'Godzilla vs. Kong' Delivers the Movie Monster Brawl of the Century
The big kaiju battle is playing in theaters and on HBO Max now.
There is a moment in Godzilla vs. Kong, during the second bare-knuckled fight between the fire-breathing titan and the giant ape of the title, when Godzilla straightens up after delivering a knockout blow, frames his huge head in the center of the camera, the edges of his mouth curling upward, and laughs. It could be mistaken for a growl. It's very growl-like. But it's a laugh. That's basically where we're at with the MonsterVerse, the slowly expanding movie franchise that Warner Bros. launched in 2014 with Gareth Edwards' Godzilla to reintroduce the famous gigantic lizard and other huge creatures known as kaiju to modern audiences. That critical hit film and a less beloved sequel, 2019's Godzilla: King of the Monsters, have already pitted the titan against giant insects, a giant pteranodon, a giant moth, and a giant three-headed dragon from outer space, but that's all small potatoes compared to one very, very big gorilla.
Godzilla and King Kong are, without a doubt, the most internationally famous of the great monsters of classic cinema, and this battle royale has been teased pretty much since the beginning of Warner Bros.' Monsterverse, and definitely at the end of the franchise's fourth entry, 2017's Kong: Skull Island. I don't think it's a spoiler to say that, yes, Godzilla and Kong finally fight each other in this movie, and the fights (there are three) are pretty great. The main problem with the movie is that it's a movie, and not simply a collection of X vs. Y scenes, which means that a decent amount of plot and setup and character drama about the humans in their path is required to make the entire experience worthwhile.
When our two leads are introduced—and the movie does, at least, understand that Godzilla and Kong are its main characters—things aren't going well for them. The otherwise peaceful Godzilla has emerged from the ocean and is terrorizing cities for no apparent reason, while Kong is a prisoner on his own island, watched over by Monarch, the kaiju-monitoring organization that's been present throughout the franchise. Kong communicates through sign language with Dr. Ilene Andrews (Rebecca Hall) and her deaf adopted Iwi daughter Jia (Kaylee Hottle), with whom Kong has formed a bond. When a company called Apex Cybernetics claims to have a way to subdue the rampaging Godzilla, Dr. Andrews is convinced by fellow Monarch geologist Nathan Lind (Alexander Skarsgård) to journey with Kong into the Hollow Earth (!!!) to find a power source capable of running whatever Apex is building. (I won't spoil what that turns out to be, but if you're a fan of the franchise, you probably know where this is going.)
Meanwhile, Madison Russell (Millie Bobby Brown), the daughter of Monarch director Mark Russell (Kyle Chandler, who spends his few scenes of the movie answering phones) and one of the few holdovers from the previous movie, teams up with her friend Josh Valentine (Julian Dennison) as well as Bernie Hayes (Brian Tyree Henry), a former Apex employee turned podcasting conspiracy theorist, to infiltrate the Apex facility to find out what they're making and why Godzilla seems so hell-bent on destroying it.
For a movie that is impressively shorter than two hours and for a franchise that's been obsessively setting itself up for years as an interconnected universe, there's tons of background and setup of new concepts and characters to get through within the first 20 or so minutes of the movie. Director Adam Wingard is economical about it to the point where characters just say lines about how the Earth is actually hollow on the inside and how they'll travel around it using antigravity cars (reminiscent of the delightful mid-budget sci-fi action movies Hollywood simply doesn't make anymore) and all the audience can do is accept that before the film moves forward with the next scene. There are way too many human characters, which is maybe inevitable when you have two (and, eventually, three) camps meeting on the battlefield for the first time.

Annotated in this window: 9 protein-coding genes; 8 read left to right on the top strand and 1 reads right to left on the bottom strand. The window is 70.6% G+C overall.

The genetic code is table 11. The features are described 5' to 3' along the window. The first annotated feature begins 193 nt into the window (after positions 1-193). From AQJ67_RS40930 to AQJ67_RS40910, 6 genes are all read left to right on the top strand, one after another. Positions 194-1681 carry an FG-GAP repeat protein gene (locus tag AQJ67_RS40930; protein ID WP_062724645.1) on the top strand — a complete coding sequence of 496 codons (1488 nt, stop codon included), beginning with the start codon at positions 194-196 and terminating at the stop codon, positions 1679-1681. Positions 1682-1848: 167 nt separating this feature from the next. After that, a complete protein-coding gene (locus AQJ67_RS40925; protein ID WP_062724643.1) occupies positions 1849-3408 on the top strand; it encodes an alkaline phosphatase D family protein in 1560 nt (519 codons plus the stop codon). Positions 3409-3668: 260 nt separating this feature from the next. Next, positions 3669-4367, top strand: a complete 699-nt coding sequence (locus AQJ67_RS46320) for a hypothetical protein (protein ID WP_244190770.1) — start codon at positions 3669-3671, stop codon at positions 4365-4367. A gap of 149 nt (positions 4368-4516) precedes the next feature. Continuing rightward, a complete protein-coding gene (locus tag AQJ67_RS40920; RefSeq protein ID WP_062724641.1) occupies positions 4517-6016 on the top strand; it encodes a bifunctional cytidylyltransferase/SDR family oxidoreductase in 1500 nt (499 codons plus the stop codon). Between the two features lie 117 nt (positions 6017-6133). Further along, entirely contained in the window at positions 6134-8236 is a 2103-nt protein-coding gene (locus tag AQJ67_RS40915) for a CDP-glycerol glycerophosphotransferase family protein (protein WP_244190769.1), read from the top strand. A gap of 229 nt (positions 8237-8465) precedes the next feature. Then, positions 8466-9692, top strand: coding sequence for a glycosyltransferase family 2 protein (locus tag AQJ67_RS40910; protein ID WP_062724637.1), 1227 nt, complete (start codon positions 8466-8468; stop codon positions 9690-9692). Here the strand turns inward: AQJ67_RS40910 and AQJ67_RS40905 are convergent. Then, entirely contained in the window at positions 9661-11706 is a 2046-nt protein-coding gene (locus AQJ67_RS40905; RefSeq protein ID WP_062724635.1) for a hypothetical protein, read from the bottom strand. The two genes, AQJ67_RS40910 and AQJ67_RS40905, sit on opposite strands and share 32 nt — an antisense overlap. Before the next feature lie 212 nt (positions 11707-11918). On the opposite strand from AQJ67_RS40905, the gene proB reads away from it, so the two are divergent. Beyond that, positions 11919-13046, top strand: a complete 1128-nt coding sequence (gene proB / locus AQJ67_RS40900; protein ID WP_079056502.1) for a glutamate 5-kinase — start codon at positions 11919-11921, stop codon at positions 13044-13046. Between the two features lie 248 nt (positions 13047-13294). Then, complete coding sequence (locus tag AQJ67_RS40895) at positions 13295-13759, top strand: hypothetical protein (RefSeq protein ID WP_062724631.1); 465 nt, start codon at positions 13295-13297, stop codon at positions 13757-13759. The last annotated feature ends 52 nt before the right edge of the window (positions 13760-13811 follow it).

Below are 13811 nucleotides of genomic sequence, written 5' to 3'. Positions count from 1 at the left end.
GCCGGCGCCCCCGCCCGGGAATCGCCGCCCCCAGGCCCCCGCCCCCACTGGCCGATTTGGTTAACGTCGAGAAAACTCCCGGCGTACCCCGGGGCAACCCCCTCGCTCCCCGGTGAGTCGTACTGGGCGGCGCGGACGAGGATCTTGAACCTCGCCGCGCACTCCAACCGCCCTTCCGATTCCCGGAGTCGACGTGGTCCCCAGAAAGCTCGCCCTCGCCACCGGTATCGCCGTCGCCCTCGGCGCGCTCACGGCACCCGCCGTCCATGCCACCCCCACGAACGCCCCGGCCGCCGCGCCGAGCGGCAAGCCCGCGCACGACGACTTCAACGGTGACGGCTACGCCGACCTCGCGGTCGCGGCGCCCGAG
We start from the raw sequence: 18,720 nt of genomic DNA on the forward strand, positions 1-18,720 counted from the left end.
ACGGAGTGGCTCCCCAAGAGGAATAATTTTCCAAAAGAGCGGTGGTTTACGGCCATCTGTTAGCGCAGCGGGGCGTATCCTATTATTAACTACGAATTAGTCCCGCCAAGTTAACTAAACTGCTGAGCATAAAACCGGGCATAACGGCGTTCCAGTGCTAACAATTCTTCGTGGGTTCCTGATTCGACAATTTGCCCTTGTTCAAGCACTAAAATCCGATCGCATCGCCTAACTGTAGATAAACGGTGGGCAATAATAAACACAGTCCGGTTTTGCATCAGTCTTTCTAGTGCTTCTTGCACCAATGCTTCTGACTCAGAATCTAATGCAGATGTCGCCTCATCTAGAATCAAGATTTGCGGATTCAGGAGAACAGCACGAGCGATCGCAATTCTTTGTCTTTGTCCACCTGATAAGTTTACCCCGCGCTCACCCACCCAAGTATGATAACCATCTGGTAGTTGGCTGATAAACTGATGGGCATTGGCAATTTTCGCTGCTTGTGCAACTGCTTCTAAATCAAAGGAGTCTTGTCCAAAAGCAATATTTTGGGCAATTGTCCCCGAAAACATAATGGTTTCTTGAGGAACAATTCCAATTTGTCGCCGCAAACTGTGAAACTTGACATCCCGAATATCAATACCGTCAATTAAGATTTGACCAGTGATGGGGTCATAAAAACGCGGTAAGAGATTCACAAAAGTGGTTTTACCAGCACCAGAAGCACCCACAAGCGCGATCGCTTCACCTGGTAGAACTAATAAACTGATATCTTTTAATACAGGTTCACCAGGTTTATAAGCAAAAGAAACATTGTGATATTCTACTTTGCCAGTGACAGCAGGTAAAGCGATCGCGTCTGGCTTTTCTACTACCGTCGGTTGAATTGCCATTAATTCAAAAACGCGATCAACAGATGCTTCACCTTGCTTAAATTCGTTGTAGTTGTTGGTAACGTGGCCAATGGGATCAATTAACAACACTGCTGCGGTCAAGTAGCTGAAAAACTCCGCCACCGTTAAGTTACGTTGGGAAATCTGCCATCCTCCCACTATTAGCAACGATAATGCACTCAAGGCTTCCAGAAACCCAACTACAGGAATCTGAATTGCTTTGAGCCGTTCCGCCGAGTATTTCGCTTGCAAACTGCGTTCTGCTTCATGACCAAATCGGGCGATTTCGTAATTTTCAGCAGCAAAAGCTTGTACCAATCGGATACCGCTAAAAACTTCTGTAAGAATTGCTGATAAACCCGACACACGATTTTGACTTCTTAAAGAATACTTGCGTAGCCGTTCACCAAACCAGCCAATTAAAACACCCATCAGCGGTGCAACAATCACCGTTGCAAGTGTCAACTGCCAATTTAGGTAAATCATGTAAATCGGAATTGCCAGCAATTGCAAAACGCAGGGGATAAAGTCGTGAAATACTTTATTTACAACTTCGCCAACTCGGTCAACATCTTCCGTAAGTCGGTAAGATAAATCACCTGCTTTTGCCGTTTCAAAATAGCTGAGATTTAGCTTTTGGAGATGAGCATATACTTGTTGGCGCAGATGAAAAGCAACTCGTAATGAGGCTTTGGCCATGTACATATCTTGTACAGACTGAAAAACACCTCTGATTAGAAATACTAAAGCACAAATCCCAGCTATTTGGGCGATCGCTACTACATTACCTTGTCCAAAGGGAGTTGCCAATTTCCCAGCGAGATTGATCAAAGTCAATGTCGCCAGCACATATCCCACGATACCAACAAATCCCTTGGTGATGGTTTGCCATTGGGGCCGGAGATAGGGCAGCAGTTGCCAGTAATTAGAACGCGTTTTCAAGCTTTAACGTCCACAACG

And the battlefield is what this movie is about and where it shines. I watched this at home, but I can imagine the hoots and hollers from fans who head to the theater mainly to see two hilariously big monsters whale on each other, which is basically the point of the whole movie. The plot feels very secondary to the big action setpieces, because it is. There are rarely any moments of rest and reflection before something explodes or something else smashes a skyscraper into dust. Andrews and little Jia convince Kong to go make the journey to the center of the Earth by telling him more of his species might be down there, but they never really get the time to examine the implications of lying in this way, since all the movie is really focused on is two big things fighting each other. That's fine, but that means that Godzilla vs. Kong is always destined to be, at best, a fun spectacle, rather than a great movie.
When it's fun, it's fun! There's a Tide Pods joke! The fights ditch the CGI-safe nighttime setting for more daring setpieces in the ocean during the middle of the day, and a Pacific Rim-style neon-soaked city just before dawn. (On a side note, it's very funny that when two ancient titans who have hated each other for millennia finally meet face-to-face, the fight consists mostly of punching.) It doesn't have the overly dreary tone of Kong: Skull Island, or the too-muchness of Godzilla: King of the Monsters, but there's a definite sense of something missing, a smaller, quieter, more human element to give this spectacle a sense of scale. But neither Godzilla nor Kong is interested in giving us a break, and who can blame them? There's no time to catch your breath with a giant lizard breathing atomic fire down your neck.